There’s been a lot of criticism of those programs across the state. Some advocates view them as vehicles for already wealthy, typically White investors to cut the permit line by partnering with people of color. Fletcher said because San Diego County is late to legalization, it provides an opportunity to learn from the lessons of other municipalities.
Fletcher tried and failed to pass a similar policy in August. Cannabis legalization was one of the proposals that Democrats promised to pass if elected in November.
Richard Barrera, president of the San Diego Unified School District board, announced this week that he plans to form an advisory committee to help find a replacement for Superintendent Cindy Marten, who’s been nominated to a position in the U.S. Department of Education.
Barrera said the committee will lead town halls, hold listening sessions and craft a job description and a vision for the new superintendent. The San Diego Unified Twitter account noted Wednesday that applications will be open to “qualified candidates across the globe … after extensive public input.”
On the podcast last week, Scott Lewis and Sara Libby did a deep dive into Marten’s tenure. She was hired behind closed doors, before the public even knew that her predecessor was leaving. The Union-Tribune reported Tuesday that community groups have been calling for a more transparent process this time around.
In the meantime, area superintendent Lamont Jackson will serve as interim superintendent through 2021. He told the Times of San Diego that he’ll be focused on “equity, diversity and inclusion.”
Shirley Weber’s colleagues in the California Assembly unanimously approved her nomination to become secretary of state Wednesday, and their effusive praise for the San Diego assemblywoman drove home the deep respect lawmakers on both sides of the aisle have for her. Assembly Speaker Anthony Rendon introduced Weber by saying it wasn’t sufficient to call her a respected colleague. “She is more than a legislator, she is a moral giant,” Rendon said.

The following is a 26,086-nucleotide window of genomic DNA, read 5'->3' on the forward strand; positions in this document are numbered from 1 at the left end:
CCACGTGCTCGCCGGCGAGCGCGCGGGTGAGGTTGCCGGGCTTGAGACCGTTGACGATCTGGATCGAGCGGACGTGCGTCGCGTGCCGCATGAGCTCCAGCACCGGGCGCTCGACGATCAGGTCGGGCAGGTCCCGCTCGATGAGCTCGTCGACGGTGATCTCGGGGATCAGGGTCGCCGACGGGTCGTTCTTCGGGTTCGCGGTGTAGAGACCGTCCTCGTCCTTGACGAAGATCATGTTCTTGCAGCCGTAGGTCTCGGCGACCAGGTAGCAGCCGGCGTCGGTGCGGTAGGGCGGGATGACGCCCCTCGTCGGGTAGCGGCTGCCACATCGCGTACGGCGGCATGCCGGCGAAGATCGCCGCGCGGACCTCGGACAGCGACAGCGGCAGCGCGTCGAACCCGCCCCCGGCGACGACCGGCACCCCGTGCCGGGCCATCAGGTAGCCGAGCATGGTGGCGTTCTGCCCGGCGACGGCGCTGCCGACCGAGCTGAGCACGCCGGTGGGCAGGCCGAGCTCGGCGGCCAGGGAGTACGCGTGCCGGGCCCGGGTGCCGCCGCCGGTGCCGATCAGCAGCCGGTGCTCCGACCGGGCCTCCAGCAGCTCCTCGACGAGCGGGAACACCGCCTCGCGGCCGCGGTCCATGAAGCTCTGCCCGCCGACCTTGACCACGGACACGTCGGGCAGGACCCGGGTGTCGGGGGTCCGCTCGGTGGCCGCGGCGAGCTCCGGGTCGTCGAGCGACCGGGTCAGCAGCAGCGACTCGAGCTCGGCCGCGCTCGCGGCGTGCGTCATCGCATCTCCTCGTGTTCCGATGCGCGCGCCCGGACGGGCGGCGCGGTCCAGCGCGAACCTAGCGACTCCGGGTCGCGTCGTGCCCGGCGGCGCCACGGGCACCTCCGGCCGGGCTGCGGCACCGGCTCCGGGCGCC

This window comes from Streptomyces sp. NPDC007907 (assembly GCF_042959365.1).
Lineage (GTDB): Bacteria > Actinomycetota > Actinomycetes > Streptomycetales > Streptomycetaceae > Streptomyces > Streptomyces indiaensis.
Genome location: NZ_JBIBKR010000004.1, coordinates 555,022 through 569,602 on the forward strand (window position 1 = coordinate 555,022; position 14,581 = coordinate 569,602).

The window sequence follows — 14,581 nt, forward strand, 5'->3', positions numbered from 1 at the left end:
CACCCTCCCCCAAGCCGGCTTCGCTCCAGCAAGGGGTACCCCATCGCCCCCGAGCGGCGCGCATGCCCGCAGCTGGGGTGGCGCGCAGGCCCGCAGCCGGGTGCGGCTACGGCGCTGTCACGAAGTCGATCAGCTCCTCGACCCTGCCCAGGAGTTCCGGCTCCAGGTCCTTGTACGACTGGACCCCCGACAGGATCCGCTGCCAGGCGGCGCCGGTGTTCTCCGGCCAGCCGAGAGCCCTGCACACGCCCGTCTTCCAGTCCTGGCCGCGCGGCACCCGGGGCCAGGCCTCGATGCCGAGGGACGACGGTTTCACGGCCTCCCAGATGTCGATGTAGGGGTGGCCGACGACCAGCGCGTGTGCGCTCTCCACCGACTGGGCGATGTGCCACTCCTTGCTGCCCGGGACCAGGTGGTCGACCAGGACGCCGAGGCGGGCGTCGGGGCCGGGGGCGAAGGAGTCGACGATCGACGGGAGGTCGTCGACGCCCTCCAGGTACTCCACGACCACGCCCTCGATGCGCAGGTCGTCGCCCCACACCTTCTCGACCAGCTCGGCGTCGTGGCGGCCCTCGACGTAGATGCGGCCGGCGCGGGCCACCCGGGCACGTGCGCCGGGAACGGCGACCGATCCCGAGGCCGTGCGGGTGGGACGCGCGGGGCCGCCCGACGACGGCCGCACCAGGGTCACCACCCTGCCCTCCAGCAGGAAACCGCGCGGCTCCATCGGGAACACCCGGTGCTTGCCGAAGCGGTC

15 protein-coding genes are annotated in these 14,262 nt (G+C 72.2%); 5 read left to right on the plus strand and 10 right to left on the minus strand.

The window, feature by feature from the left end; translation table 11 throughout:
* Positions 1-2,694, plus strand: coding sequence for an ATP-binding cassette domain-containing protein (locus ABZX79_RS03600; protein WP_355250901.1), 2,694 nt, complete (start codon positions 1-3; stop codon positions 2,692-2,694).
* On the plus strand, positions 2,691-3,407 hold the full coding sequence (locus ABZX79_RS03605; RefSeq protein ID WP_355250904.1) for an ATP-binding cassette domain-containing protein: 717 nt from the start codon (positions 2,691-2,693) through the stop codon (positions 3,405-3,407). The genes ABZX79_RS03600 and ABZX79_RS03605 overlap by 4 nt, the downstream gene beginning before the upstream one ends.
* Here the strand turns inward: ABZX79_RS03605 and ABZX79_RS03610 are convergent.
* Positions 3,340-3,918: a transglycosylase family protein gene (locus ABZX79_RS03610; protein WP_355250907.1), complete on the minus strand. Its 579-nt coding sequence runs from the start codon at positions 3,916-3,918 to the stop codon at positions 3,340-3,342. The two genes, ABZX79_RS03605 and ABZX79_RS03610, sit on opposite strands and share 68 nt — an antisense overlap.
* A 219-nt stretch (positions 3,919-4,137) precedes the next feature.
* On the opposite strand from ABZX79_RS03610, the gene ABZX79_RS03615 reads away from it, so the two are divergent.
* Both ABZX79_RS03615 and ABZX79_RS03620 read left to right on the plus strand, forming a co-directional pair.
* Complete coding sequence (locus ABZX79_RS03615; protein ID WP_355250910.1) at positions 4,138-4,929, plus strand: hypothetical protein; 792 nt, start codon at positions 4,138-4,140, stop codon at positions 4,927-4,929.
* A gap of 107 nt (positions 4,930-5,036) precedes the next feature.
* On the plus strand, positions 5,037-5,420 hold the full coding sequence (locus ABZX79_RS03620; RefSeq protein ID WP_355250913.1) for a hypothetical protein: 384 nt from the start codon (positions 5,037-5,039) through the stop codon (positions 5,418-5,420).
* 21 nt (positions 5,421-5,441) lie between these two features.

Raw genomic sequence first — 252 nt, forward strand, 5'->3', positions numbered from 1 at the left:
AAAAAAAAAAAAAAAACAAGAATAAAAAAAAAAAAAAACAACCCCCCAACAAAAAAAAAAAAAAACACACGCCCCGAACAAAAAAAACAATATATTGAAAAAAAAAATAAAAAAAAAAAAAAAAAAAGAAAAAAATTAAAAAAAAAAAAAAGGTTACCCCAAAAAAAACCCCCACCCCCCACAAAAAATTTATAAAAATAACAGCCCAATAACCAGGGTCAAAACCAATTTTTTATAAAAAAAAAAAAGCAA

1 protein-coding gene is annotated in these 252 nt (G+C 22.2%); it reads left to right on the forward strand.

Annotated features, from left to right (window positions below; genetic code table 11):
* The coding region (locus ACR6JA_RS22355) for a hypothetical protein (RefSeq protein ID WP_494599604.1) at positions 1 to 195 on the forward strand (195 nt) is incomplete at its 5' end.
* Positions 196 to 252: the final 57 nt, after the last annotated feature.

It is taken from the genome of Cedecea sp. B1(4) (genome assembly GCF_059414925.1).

Weber addressed legislators after the vote with a characteristically rousing speech that began, as she has many times, by recounting her family’s history in the Deep South, and by expanding into a rumination on the fragility of democracy.
Weber mentioned in her speech that Senate President Pro Tem Toni Atkins had recruited her to run for the seat. She said that Atkins was standing next to her as the Senate approved AB 392, Weber’s landmark bill limiting the circumstances in which police can deploy deadly force, and whispered to her, “This is why you are here.”
The final vote standing between Weber and the secretary of state job is happening Thursday, when the full state Senate weighs in.
Atkins on Wednesday publicly endorsed Weber’s daughter, Akilah Weber, in the race to replace Weber in the Assembly.
Assemblywoman Lorena Gonzalez, who herself had been gunning for the secretary of state role, wrote in a Facebook post that she plans to endorse someone eventually, but is holding off for now.
The Morning Report was written by MacKenzie Elmer, Jesse Marx and Andrew Keatts, and edited by Sara Libby.